• SUMMARY OF THE INVENTION
  • Preferred implementations of the invention provide secure data exchanges between groups of sensors and controllers of active vibration and balancing systems under a digital protocol that is largely impervious to local electromagnetic disturbances, electrical surges, and other environmental influences. Signals from multiple sensors combine at a transfer station under the digital protocol and transmit together over common wiring pairings to a base station associated with the controller. The wire pairings, which preferably include pairings for both transmitting and receiving data, also convey error-checking communications in accordance with the digital protocol and also provide for transmitting electrical power. Although signals from multiple sensors are collectively transmitted over the same wire pairings, transmission speeds can be increased while more evenly spreading the energy content of the transmissions to reduce the generation of electromagnetic interference that could otherwise affect other communications.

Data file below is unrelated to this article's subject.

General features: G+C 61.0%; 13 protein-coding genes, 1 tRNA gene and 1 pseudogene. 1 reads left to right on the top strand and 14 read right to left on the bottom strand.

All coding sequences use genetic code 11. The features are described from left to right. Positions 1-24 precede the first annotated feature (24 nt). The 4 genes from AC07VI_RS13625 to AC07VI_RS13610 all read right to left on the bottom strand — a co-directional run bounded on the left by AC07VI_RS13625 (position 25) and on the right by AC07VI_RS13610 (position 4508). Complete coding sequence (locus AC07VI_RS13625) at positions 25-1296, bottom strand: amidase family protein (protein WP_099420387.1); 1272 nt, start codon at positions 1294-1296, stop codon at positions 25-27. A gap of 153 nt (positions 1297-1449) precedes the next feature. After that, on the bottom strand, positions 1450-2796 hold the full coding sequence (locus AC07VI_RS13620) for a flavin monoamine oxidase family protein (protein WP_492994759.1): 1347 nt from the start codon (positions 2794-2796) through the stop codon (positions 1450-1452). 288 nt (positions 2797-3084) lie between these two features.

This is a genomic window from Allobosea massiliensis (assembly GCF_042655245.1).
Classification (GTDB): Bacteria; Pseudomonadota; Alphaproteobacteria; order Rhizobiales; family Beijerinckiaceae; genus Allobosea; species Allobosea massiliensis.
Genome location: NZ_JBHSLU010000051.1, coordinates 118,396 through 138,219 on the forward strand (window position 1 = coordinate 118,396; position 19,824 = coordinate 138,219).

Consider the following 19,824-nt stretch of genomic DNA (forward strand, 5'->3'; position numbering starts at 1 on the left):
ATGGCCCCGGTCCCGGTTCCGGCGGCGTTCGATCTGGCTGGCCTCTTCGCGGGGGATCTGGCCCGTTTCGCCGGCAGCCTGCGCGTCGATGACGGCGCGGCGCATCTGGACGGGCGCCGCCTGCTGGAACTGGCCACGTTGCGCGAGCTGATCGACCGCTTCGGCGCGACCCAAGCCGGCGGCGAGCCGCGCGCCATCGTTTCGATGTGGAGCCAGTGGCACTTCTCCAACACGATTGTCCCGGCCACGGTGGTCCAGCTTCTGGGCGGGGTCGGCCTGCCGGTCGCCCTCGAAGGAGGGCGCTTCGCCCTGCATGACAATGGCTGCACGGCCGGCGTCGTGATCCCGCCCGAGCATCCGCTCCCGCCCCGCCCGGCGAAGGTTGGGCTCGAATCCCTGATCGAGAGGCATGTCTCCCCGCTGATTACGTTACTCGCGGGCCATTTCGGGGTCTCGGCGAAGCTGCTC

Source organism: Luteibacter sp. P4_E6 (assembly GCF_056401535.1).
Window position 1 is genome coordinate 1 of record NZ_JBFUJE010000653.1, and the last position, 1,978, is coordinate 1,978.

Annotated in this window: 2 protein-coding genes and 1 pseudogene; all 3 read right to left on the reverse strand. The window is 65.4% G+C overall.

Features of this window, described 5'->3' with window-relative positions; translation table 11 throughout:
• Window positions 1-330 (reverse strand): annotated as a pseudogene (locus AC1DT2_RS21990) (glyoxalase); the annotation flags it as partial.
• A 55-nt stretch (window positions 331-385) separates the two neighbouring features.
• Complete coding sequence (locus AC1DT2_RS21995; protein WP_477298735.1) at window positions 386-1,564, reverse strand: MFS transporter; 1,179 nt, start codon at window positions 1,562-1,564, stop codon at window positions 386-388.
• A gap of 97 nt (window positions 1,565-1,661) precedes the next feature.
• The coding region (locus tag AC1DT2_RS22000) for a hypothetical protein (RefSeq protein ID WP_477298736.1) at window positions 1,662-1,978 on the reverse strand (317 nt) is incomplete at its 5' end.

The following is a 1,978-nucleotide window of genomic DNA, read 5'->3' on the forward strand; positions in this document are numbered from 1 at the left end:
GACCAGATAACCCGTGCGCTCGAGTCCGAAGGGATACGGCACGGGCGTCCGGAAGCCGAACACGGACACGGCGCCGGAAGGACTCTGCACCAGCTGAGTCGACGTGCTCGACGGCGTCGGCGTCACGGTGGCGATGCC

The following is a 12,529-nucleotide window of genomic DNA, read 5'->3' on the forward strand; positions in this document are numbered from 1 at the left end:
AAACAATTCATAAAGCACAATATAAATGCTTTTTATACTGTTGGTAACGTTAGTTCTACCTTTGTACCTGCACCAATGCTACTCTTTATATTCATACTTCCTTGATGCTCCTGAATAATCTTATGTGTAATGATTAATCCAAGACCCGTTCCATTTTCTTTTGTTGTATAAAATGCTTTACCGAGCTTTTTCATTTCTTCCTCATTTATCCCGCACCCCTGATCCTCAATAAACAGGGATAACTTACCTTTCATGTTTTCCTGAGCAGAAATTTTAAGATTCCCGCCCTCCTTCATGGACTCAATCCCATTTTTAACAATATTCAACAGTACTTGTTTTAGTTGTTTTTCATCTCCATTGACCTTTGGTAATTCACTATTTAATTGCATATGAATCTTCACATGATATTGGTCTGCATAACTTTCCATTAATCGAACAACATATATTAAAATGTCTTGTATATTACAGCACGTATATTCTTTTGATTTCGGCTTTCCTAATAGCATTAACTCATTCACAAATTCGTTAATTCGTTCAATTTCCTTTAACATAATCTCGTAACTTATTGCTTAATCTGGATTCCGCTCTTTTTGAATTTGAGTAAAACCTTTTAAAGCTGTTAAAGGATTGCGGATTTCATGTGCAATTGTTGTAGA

• One implementation of the invention as a motion control system for regulating vibrations includes the usual features of a plurality of sensors for acquiring information about the vibrations, an actuator for counteracting the vibrations, and a controller for both processing the information acquired from the sensors and controlling the actuator to counteract the vibrations. In addition, the motion control system features a digital processing link between the plurality of sensors and the controller. The digital processing link includes a transfer station associated with the sensors and a base station associated with the controller. The transfer station includes a multiplexer/demultiplexer for combining signals from the sensors into a collective signal and a communication node for transmitting the collective signal under a communications protocol. The base station includes another communication node for receiving the collective signal under the communications protocol and a demultiplexer/multiplexer for dividing the collective signal into a plurality of separately processable digital signals. Data transmit and receive lines interconnect the transfer and base stations. The controller processes the digital signals from the base station and outputs a control signal for controlling the actuator to regulate vibrations.